Ouch

My legs feel like I expect rigor mortis would feel, if those who got it were still sentient and could describe it. Going up and down stairs is quite painful. But I have so far forgone the Advil, preferring to be reminded of my momentous achievement each time I twitch a lactic acid etched muscle fibre. I have walked all day with the peculiar gait of one who has a pole up their you-know-what, but it really does make it less painful to limp about one’s daily business. Why not wear it like a badge of honour? I earned it.

On another note…

In the past week, three patients of whom I had become very fond have died. I told you yesterday about Mr. S. Well, I saw the names of two others who were just really nice people in the obits. I check the Family Notices (what a dreadful, sanitized term) every day, just to see what’s happened. One of these deaths was quite expected; we got him admitted to palliative care a few days before he died. He lived to see his granddaughter born, a couple of weeks early. The other I hadn’t heard from in a while. He and his partner lived out of town.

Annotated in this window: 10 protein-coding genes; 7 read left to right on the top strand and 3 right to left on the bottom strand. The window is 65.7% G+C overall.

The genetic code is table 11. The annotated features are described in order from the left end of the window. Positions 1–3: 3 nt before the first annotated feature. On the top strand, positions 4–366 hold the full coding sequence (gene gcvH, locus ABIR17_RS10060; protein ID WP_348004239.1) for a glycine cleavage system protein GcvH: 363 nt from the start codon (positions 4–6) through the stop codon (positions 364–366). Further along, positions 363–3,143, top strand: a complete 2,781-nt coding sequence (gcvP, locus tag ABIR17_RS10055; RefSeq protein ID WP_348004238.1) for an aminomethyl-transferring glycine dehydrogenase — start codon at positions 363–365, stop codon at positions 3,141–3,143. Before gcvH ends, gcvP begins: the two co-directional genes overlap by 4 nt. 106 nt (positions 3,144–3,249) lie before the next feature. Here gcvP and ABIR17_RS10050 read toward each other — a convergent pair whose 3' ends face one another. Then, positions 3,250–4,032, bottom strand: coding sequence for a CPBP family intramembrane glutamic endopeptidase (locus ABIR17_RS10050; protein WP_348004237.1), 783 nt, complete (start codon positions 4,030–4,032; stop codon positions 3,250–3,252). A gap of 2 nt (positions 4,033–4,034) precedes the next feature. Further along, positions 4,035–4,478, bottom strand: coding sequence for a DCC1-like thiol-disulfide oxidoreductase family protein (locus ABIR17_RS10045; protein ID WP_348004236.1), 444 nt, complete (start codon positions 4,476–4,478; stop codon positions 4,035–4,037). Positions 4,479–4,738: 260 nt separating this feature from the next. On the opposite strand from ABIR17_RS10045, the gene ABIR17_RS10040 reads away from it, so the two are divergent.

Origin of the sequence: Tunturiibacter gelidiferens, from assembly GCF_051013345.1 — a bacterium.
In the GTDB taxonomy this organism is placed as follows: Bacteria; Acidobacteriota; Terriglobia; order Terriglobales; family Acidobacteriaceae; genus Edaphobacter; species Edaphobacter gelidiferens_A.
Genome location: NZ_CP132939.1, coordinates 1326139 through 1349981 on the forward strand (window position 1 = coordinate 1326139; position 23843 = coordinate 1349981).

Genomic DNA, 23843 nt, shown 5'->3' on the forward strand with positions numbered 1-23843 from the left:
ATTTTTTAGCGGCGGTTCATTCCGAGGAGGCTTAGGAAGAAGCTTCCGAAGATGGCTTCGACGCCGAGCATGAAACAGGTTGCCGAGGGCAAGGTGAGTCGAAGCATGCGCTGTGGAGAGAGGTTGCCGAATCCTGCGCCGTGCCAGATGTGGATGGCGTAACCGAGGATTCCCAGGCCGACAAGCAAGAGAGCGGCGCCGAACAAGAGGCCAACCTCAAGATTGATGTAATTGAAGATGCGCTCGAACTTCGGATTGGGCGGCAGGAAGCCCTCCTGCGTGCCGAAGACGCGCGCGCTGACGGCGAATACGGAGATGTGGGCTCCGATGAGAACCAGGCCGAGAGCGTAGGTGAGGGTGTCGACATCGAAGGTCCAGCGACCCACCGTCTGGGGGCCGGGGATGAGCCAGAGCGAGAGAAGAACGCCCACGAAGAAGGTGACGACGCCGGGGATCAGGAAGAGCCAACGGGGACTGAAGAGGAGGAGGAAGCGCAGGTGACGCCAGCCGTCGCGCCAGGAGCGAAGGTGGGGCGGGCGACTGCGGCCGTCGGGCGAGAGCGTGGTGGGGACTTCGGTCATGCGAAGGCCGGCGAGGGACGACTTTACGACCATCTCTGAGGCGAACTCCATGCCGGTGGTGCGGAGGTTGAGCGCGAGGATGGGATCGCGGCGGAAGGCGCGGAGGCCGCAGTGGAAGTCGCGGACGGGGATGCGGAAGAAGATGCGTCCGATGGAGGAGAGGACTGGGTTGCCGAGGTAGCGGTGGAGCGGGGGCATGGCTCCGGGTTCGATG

It’s interesting, I don’t feel badly for the patient himself. His suffering is over. It’s the family that I cry for. They all of a sudden (for them, if not for us… I think we see it coming long before the family does) no longer need to put all else on hold to take care of this person. Tasks that occupied their every waking moment, and many sleeping ones, too, I’d bet, are now unnecessary. It’s learning to live a new way, without someone who was, literally, just there, someone who was such an integral part of their lives that to have that part missing so suddenly is like an amputation. That’s what makes me sad about what we do. We try pretty hard to give these people their lives, to keep their families whole, but eventually, many die (well, I guess everyone does, someday, of some cause) , and even though we may have made it easier at the end, or given them months or years longer than without treatment, their families and friends are left without them. I think that most would say that the weeks and months and years of “bonus time” as it’s often called by patients, is worth the physical and emotional investment. I hope at least we can give hope, relief, information always, cure sometimes.

Usually I can come up with a reasonable closing sentiment for these diatribes, but tonight I am burnt and sore, and having trouble coming up with something. So I am taking my rigor mortis-ed legs to bed with a quick detour to kiss my sleeping kids. You never know when you might get hit by a bus (literal or figurative) and I don’t want to put that stuff off (how’s that for sentiment?).

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About therapeuticrambling

I am a wife, a mom, a nurse, a writer. I enjoy laughing.
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